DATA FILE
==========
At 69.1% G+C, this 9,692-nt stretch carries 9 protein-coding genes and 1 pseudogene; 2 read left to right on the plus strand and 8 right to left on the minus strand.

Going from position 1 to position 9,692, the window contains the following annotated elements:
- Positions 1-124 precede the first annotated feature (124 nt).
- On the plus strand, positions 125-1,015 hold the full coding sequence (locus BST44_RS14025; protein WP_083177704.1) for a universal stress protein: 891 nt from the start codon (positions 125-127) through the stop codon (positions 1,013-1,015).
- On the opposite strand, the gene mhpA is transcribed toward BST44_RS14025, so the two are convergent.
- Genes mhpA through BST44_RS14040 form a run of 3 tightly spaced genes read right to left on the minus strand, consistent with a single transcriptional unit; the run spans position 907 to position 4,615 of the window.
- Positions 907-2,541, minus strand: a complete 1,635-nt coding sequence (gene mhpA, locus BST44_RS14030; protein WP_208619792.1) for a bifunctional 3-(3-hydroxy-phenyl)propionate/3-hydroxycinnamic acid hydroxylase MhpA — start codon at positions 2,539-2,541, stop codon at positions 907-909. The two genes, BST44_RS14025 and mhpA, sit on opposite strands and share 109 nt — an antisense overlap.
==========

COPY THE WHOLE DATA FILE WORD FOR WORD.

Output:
At 69.1% G+C, this 9,692-nt stretch carries 9 protein-coding genes and 1 pseudogene; 2 read left to right on the plus strand and 8 right to left on the minus strand.

Going from position 1 to position 9,692, the window contains the following annotated elements:
- Positions 1-124 precede the first annotated feature (124 nt).
- On the plus strand, positions 125-1,015 hold the full coding sequence (locus BST44_RS14025; protein WP_083177704.1) for a universal stress protein: 891 nt from the start codon (positions 125-127) through the stop codon (positions 1,013-1,015).
- On the opposite strand, the gene mhpA is transcribed toward BST44_RS14025, so the two are convergent.
- Genes mhpA through BST44_RS14040 form a run of 3 tightly spaced genes read right to left on the minus strand, consistent with a single transcriptional unit; the run spans position 907 to position 4,615 of the window.
- Positions 907-2,541, minus strand: a complete 1,635-nt coding sequence (gene mhpA, locus BST44_RS14030; protein WP_208619792.1) for a bifunctional 3-(3-hydroxy-phenyl)propionate/3-hydroxycinnamic acid hydroxylase MhpA — start codon at positions 2,539-2,541, stop codon at positions 907-909. The two genes, BST44_RS14025 and mhpA, sit on opposite strands and share 109 nt — an antisense overlap.